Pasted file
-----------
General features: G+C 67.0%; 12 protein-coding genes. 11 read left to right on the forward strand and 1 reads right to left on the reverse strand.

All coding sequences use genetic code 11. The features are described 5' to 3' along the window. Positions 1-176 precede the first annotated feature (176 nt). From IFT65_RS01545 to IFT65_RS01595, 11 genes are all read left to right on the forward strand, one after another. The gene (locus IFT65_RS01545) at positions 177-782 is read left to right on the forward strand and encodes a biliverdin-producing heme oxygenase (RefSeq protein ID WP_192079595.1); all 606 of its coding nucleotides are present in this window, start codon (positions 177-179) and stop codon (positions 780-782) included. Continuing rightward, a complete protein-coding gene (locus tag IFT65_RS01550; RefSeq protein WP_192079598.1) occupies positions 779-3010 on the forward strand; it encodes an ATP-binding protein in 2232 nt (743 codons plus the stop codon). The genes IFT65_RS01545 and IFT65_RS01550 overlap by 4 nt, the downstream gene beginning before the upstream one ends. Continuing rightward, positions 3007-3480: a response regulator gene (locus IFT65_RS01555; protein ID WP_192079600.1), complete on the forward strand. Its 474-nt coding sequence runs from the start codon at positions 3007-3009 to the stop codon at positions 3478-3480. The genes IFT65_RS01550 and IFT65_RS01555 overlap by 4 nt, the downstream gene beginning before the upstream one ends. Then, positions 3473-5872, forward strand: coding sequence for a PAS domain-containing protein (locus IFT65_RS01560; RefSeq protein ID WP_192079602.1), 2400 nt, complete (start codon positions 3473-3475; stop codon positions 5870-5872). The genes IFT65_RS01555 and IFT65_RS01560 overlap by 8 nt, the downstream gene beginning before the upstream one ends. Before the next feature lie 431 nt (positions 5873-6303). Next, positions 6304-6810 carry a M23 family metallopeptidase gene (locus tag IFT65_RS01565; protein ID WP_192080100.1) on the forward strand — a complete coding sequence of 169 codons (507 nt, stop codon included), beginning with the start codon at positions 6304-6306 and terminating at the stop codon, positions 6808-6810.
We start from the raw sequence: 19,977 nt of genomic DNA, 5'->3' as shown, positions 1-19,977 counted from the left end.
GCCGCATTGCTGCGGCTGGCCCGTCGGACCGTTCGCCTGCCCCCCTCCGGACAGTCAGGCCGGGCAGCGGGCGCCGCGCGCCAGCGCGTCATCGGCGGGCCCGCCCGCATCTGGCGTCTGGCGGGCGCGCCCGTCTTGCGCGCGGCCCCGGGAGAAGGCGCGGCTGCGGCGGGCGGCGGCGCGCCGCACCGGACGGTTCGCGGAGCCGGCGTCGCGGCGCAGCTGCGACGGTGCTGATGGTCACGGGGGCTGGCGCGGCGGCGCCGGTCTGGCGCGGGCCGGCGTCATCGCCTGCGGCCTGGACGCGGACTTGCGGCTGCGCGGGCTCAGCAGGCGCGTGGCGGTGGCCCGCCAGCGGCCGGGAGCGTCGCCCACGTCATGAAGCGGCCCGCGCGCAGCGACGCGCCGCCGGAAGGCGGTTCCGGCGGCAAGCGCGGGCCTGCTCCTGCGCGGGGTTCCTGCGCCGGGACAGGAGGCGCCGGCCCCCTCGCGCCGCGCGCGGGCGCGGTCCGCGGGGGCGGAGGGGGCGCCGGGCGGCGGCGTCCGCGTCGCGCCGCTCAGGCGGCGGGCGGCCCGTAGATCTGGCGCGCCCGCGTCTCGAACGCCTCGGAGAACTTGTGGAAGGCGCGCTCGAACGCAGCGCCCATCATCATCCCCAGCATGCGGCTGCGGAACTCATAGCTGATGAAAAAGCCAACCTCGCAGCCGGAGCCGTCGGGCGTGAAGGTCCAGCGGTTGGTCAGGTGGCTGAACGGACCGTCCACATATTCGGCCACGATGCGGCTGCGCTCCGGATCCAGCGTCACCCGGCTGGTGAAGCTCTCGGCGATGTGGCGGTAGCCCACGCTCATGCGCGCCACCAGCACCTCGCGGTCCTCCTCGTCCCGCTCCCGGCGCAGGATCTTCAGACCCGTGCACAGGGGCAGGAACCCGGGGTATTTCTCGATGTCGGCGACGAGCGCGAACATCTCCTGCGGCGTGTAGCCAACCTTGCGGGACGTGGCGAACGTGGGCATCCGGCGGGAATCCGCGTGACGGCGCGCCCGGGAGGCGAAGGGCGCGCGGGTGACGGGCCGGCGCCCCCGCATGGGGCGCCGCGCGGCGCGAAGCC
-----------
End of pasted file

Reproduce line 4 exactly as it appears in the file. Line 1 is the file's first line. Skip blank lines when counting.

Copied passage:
GCCGCATTGCTGCGGCTGGCCCGTCGGACCGTTCGCCTGCCCCCCTCCGGACAGTCAGGCCGGGCAGCGGGCGCCGCGCGCCAGCGCGTCATCGGCGGGCCCGCCCGCATCTGGCGTCTGGCGGGCGCGCCCGTCTTGCGCGCGGCCCCGGGAGAAGGCGCGGCTGCGGCGGGCGGCGGCGCGCCGCACCGGACGGTTCGCGGAGCCGGCGTCGCGGCGCAGCTGCGACGGTGCTGATGGTCACGGGGGCTGGCGCGGCGGCGCCGGTCTGGCGCGGGCCGGCGTCATCGCCTGCGGCCTGGACGCGGACTTGCGGCTGCGCGGGCTCAGCAGGCGCGTGGCGGTGGCCCGCCAGCGGCCGGGAGCGTCGCCCACGTCATGAAGCGGCCCGCGCGCAGCGACGCGCCGCCGGAAGGCGGTTCCGGCGGCAAGCGCGGGCCTGCTCCTGCGCGGGGTTCCTGCGCCGGGACAGGAGGCGCCGGCCCCCTCGCGCCGCGCGCGGGCGCGGTCCGCGGGGGCGGAGGGGGCGCCGGGCGGCGGCGTCCGCGTCGCGCCGCTCAGGCGGCGGGCGGCCCGTAGATCTGGCGCGCCCGCGTCTCGAACGCCTCGGAGAACTTGTGGAAGGCGCGCTCGAACGCAGCGCCCATCATCATCCCCAGCATGCGGCTGCGGAACTCATAGCTGATGAAAAAGCCAACCTCGCAGCCGGAGCCGTCGGGCGTGAAGGTCCAGCGGTTGGTCAGGTGGCTGAACGGACCGTCCACATATTCGGCCACGATGCGGCTGCGCTCCGGATCCAGCGTCACCCGGCTGGTGAAGCTCTCGGCGATGTGGCGGTAGCCCACGCTCATGCGCGCCACCAGCACCTCGCGGTCCTCCTCGTCCCGCTCCCGGCGCAGGATCTTCAGACCCGTGCACAGGGGCAGGAACCCGGGGTATTTCTCGATGTCGGCGACGAGCGCGAACATCTCCTGCGGCGTGTAGCCAACCTTGCGGGACGTGGCGAACGTGGGCATCCGGCGGGAATCCGCGTGACGGCGCGCCCGGGAGGCGAAGGGCGCGCGGGTGACGGGCCGGCGCCCCCGCATGGGGCGCCGCGCGGCGCGAAGCC